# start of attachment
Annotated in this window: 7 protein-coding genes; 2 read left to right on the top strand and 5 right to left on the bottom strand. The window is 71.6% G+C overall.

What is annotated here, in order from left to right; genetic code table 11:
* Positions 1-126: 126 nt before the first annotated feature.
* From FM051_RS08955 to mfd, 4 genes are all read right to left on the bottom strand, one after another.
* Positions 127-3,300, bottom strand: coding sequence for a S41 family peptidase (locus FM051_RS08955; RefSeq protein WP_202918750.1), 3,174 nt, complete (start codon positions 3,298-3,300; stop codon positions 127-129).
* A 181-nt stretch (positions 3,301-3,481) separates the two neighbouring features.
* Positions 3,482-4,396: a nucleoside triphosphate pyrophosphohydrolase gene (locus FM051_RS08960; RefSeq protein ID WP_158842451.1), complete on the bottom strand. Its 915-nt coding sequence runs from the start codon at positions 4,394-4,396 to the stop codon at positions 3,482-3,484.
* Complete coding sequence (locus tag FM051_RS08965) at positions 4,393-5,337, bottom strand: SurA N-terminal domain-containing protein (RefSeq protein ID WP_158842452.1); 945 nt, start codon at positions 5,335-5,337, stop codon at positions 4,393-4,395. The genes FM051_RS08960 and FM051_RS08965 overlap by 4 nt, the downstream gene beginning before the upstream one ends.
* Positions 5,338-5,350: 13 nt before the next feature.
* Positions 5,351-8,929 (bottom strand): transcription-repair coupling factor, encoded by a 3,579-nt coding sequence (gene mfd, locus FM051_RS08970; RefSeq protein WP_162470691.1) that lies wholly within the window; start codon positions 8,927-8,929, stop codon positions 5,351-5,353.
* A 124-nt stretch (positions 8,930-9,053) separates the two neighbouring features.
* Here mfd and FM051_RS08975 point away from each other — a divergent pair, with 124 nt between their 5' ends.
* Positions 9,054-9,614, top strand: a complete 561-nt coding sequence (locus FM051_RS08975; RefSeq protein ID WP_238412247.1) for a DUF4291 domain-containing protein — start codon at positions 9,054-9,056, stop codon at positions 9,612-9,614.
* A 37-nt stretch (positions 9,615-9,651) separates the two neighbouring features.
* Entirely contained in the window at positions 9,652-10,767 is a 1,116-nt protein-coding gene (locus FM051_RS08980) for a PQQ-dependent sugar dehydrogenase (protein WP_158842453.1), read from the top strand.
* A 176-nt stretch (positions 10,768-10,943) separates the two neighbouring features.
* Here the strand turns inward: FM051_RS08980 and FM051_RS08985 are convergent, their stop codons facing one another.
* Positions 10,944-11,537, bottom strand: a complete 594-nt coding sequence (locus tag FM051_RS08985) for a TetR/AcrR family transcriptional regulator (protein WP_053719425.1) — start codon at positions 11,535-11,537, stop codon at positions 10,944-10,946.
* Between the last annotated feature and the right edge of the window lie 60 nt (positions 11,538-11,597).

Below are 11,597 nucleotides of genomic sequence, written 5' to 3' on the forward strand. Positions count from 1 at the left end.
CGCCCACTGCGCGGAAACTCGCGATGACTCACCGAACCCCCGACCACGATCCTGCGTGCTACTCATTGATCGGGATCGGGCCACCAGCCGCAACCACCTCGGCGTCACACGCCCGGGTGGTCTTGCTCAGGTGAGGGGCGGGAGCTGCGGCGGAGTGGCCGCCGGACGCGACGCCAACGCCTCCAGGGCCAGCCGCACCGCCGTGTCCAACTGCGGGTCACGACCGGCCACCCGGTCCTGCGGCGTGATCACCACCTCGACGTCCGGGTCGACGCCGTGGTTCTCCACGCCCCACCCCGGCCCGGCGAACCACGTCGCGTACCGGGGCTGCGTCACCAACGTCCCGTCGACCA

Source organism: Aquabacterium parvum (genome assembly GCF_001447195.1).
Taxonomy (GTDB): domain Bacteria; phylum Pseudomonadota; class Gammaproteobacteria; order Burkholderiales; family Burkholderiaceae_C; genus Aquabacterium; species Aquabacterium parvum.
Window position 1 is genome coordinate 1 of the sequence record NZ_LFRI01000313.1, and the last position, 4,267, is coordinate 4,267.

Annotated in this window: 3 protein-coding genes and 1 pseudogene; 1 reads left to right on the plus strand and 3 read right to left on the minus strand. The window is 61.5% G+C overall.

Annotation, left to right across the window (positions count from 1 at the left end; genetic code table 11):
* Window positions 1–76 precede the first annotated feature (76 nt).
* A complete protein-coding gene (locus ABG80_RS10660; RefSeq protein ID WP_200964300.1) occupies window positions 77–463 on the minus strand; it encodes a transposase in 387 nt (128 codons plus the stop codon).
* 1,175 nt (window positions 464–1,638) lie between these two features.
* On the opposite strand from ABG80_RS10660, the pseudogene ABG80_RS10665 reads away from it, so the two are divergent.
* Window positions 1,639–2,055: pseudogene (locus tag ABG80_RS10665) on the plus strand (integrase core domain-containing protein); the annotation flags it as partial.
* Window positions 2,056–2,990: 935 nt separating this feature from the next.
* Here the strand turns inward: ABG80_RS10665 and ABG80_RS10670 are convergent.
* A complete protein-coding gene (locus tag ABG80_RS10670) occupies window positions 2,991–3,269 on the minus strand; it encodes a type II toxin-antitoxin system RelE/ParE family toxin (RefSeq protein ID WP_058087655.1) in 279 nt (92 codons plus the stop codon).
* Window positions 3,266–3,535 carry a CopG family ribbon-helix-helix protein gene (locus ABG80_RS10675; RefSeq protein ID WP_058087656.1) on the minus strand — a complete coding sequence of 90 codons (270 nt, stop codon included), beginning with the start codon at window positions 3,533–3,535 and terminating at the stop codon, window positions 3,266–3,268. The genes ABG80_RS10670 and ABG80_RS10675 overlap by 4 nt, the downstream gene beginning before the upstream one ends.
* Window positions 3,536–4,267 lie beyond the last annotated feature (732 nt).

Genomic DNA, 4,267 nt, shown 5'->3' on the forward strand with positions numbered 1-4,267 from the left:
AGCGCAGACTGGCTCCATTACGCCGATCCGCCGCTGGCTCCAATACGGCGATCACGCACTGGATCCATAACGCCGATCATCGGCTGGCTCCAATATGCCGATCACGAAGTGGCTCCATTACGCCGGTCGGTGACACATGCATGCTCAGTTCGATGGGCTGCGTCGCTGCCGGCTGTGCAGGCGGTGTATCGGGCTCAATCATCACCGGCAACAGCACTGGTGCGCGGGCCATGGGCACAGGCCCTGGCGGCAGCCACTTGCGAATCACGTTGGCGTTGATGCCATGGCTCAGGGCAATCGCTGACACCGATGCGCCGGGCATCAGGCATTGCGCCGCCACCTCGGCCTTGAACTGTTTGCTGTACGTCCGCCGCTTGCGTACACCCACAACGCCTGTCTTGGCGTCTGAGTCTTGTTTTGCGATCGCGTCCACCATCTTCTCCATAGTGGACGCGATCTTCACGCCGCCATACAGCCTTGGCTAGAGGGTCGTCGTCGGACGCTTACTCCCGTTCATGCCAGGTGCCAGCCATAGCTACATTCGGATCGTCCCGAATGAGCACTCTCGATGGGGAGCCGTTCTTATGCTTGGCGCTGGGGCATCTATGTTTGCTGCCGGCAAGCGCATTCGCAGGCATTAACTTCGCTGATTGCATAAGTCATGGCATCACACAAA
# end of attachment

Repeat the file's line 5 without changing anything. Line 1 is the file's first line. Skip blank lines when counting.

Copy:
* Positions 127-3,300, bottom strand: coding sequence for a S41 family peptidase (locus FM051_RS08955; RefSeq protein WP_202918750.1), 3,174 nt, complete (start codon positions 3,298-3,300; stop codon positions 127-129).